Among young people, especially those hoping for high grades, legal careers are a popular move. This is in spite of the fact that working hours can be long, training expensive and much of the work routine - never mind the negative stories about lawyers appearing in the media! Maybe part of the attraction is that the law is constantly changing. Legislation, for instance, has recently been introduced concerning human rights and the prevention of discrimination against people with disabilities. Other changes have included the merger of various law firms. Some of these mergers have resulted in huge international firms which has meant opportunities to work abroad but also the need for individuals to become specialists.
Already know you want a Career in law? Then check out our Routes into Law page.
What does the Legal Sector involve?
The legal sector involves everything to do withlegalservices from where the police's interaction ends. The legal process in this country is incredibly complex and a large number of staff and support staff are needed to make it run smoothly. And even with these staff, the justice system and High Court Judges in particular often come under criticism and intense scrutiny. A job in the legal sector could see you working in courts or behind the scenes, dealing with paper or people.
Why should I apply for a career in the Legal Sector?
Aside from the financial rewards that would come from becoming a high profile barrister, the legal sector offers a number of interesting and challenging prospects for those that would consider a career in the sector. You'd be able to work with a wide range of people on a daily basis and, if your position involves working in court, getting to sit in and listen to court cases if you're not directly involved is likely to be a very attractive opportunity.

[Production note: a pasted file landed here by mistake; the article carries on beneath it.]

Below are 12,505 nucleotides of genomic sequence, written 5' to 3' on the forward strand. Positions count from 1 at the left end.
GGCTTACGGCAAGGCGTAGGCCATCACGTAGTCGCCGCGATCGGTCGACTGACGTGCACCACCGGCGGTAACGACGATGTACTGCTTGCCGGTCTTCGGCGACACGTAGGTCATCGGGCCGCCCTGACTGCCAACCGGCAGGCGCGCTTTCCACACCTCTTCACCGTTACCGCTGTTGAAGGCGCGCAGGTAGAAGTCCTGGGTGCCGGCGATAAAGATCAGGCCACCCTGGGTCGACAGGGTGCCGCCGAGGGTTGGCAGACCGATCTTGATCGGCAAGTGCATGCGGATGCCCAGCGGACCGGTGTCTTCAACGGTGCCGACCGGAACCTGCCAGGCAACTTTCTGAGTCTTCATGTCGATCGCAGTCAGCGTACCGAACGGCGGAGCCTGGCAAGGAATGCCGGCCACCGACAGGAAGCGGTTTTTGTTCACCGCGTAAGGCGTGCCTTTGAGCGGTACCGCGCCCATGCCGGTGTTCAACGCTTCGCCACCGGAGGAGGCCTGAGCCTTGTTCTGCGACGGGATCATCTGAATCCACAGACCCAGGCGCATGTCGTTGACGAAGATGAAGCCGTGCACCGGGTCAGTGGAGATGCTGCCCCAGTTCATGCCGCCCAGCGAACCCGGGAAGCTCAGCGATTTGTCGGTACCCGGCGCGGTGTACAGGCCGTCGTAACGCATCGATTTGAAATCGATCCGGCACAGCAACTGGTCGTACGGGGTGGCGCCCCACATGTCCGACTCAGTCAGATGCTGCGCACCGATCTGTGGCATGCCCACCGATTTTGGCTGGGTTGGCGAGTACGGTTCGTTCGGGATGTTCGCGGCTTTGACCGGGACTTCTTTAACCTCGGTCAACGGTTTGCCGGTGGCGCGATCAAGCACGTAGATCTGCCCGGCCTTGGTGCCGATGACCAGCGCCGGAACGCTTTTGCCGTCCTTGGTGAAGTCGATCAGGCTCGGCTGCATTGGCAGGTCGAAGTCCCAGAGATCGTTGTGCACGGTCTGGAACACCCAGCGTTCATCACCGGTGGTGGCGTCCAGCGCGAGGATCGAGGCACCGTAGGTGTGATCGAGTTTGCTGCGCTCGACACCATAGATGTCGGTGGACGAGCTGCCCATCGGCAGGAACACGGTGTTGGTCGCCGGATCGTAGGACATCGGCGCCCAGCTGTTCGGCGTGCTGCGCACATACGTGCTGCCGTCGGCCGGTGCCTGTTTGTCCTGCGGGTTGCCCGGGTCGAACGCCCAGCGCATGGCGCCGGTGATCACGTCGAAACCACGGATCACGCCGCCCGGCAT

Whatever role you end up in, you'll be making a contribution to keeping the country in order.
Training and Applicants
Many legal jobs require at least a few GCSEs or Standard grades and, because competition can be strong, high grades don't do any harm. Some areas will obviously require require degrees (barrister, advocate and solicitor – though a very few people make it via the legal executive route) and then further courses and training. Legal secretaries often have relevant secretarial qualifications but employers are also concerned with typing speed and accuracy.
For lawyers, confidence and excellent verbal and communications skills are obviously necessary. Other useful traits are analytical ability and the ability to follow protocol. For other roles, communication and rule following will always be a very important character trait. Why not find out more information about solicitor jobs as an example?
What opportunities are available within the sector?
Opportunities in law are available at all levels. Some jobs involve assisting people and organisations with legal problems or queries (such as solicitors, barristers, advocates and legal executives). General support and background roles are also possible, such as legal secretary and court usher. Depending on the job, people can work for many types of organisations, including private companies and local and national government but self-employment is also possible for some areas (barristers are mostly self-employed).
Visit the relevant forum
|Latest relevant discussions||Last post/replies|
|The Pupillage Interview/Acceptance/Rejection Thread 2014||13 hours ago Replies: 90|
|Freshfields - official representative thread||17 hours ago Replies: 350|
|PwC Legal AC||1 day ago Replies: 10|
|Irwin Mitchell Assessment Centre||1 day ago Replies: 38|
|Once you've accepted a training contract, what happens if you want out?||1 day ago Replies: 2|
|Go to Legal forum Post new thread|
When did you begin training?
How did you find the traning?
Did/do you enjoy the job?
Have you gained anything from this job and if so, what?